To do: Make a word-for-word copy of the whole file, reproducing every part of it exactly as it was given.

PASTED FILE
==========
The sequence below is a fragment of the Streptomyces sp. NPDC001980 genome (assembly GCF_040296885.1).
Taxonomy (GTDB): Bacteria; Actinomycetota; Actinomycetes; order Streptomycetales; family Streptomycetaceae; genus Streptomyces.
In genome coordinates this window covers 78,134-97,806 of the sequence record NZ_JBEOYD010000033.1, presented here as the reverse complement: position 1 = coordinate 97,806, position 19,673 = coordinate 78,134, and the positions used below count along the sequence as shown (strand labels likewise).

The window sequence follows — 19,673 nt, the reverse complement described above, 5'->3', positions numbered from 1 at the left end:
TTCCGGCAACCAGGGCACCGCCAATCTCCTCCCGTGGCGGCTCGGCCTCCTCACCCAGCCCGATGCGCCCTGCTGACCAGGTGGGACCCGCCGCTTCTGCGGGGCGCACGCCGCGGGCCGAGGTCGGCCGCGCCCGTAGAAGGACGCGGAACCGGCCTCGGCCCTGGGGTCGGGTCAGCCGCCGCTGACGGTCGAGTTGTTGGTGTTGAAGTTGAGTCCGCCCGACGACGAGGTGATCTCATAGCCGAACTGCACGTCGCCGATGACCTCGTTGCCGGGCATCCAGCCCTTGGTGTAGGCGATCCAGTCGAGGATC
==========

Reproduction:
The sequence below is a fragment of the Streptomyces sp. NPDC001980 genome (assembly GCF_040296885.1).
Taxonomy (GTDB): Bacteria; Actinomycetota; Actinomycetes; order Streptomycetales; family Streptomycetaceae; genus Streptomyces.
In genome coordinates this window covers 78,134-97,806 of the sequence record NZ_JBEOYD010000033.1, presented here as the reverse complement: position 1 = coordinate 97,806, position 19,673 = coordinate 78,134, and the positions used below count along the sequence as shown (strand labels likewise).

The window sequence follows — 19,673 nt, the reverse complement described above, 5'->3', positions numbered from 1 at the left end:
TTCCGGCAACCAGGGCACCGCCAATCTCCTCCCGTGGCGGCTCGGCCTCCTCACCCAGCCCGATGCGCCCTGCTGACCAGGTGGGACCCGCCGCTTCTGCGGGGCGCACGCCGCGGGCCGAGGTCGGCCGCGCCCGTAGAAGGACGCGGAACCGGCCTCGGCCCTGGGGTCGGGTCAGCCGCCGCTGACGGTCGAGTTGTTGGTGTTGAAGTTGAGTCCGCCCGACGACGAGGTGATCTCATAGCCGAACTGCACGTCGCCGATGACCTCGTTGCCGGGCATCCAGCCCTTGGTGTAGGCGATCCAGTCGAGGATC